Link: Intel Relentlessly Pursues Cutting Edge

Ebook Helps Mac Users Install and Run Windows

Macintosh users interested in expanding the capabilities of their Intel-based Macs can now find the practical advice they need to install Windows on a Mac with the 104-page "Take Control of Running Windows on a Mac." The ebook was written by installation expert Joe Kissell, whose ebooks on upgrading to new versions of Mac OS X have set the standard for answering the real-world questions and concerns that users have when contemplating a major system update. "Take Control of Running Windows on a Mac" looks in detail at all the possibilities, including the virtualization software Parallels Desktop and Q, along with Apple's dual-boot solution, Boot Camp. For each option, Kissell provides step-by-step instructions for installing the software and for installing Windows, and he goes further by explaining how to make mice and keywords behave properly, share files between the Mac and Windows, and avoid Windows malware. He also explains the various ways of acquiring Windows, a topic made confusing by Microsoft's numerous licensing options and activation mechanism.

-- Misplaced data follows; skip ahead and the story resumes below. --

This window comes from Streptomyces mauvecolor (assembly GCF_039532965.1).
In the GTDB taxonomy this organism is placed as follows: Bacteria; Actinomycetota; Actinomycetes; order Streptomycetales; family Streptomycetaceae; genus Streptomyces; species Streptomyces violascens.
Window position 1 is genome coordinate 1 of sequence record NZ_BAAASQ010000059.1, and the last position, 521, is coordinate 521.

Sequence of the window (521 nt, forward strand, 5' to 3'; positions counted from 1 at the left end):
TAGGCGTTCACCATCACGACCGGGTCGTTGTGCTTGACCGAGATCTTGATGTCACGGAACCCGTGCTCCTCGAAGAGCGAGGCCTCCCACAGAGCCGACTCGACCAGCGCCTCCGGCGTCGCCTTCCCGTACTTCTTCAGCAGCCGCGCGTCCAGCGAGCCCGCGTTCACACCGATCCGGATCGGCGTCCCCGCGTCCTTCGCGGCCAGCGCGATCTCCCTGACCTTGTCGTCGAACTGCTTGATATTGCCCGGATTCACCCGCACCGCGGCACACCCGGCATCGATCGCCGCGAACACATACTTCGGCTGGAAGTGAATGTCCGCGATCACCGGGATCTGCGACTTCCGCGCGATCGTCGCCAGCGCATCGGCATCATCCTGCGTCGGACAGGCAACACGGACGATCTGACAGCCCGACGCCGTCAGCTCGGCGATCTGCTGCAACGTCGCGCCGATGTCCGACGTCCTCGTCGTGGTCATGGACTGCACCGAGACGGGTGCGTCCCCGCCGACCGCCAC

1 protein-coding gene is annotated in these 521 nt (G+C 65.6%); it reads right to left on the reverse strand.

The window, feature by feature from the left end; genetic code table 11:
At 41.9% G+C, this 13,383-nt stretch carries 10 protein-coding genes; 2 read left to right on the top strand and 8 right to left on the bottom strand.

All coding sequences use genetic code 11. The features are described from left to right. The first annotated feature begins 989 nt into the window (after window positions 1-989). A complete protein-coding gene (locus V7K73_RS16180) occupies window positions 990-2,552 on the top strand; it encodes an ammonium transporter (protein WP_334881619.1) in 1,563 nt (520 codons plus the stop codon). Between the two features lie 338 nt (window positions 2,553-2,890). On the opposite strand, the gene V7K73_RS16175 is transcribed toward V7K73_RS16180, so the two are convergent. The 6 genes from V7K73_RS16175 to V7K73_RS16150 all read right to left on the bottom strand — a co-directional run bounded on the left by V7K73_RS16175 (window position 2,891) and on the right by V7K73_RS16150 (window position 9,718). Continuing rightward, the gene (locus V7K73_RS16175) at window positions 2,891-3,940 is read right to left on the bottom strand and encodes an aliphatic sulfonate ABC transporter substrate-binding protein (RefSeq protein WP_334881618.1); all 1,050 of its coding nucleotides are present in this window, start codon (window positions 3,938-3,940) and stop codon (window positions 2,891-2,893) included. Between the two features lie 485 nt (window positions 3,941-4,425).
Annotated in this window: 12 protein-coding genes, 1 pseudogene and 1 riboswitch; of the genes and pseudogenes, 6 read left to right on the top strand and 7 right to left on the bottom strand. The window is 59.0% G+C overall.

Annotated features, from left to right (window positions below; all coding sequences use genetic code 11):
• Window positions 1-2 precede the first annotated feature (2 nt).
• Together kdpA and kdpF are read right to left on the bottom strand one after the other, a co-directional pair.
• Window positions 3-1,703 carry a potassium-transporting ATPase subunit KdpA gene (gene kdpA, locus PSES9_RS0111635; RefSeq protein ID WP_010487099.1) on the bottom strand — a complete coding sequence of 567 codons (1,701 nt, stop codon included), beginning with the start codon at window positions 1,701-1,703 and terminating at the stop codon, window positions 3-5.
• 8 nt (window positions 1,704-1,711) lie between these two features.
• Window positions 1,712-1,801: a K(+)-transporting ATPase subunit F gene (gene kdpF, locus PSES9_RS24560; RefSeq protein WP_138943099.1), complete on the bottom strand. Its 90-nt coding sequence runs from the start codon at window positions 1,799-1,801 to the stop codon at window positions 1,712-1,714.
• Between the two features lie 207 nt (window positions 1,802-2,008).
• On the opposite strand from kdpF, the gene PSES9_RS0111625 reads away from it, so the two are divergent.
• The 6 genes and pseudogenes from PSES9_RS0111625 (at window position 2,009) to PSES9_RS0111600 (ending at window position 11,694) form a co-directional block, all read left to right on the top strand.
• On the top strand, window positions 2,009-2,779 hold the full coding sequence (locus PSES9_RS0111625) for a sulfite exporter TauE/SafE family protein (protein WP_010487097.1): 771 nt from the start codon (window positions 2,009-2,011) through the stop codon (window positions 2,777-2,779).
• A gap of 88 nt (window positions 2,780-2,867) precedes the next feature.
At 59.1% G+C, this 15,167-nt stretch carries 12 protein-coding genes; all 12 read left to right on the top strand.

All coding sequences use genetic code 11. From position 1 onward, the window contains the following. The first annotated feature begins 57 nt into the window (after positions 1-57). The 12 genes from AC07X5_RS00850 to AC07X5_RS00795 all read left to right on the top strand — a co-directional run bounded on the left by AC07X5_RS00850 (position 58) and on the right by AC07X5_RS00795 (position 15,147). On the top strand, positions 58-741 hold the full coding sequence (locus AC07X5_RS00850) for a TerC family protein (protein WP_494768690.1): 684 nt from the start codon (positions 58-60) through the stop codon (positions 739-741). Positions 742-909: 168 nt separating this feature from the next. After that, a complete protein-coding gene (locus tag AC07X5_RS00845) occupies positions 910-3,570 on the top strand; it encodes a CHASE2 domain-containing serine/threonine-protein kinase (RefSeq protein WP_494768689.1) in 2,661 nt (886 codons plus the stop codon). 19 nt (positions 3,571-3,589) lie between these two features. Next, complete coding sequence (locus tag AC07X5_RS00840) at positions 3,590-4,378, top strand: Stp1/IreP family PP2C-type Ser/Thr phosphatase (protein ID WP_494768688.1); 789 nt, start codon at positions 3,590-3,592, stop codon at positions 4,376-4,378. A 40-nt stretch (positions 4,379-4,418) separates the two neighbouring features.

With Apple's release of Boot Camp, which lets you boot an Intel-based Mac in Windows XP, the Mac community has been abuzz with questions about installing Windows on a Mac, whether via Boot Camp or virtualization software such as Parallels Desktop and Q. Now, turn to installation expert Joe Kissell for the answers. Joe examines why you might want to use a Mac to run Windows, helps you pick the best option for running Windows in your situation, and gives detailed, real-world steps for installing Boot Camp, Parallels Desktop, or Q on an Intel Mac. The ebook also explains how to make mice and keyboards work properly, share files across platforms, avoid Windows viruses and malware, and more. An appendix looks briefly at solutions for running Windows on PowerPC-based Macs.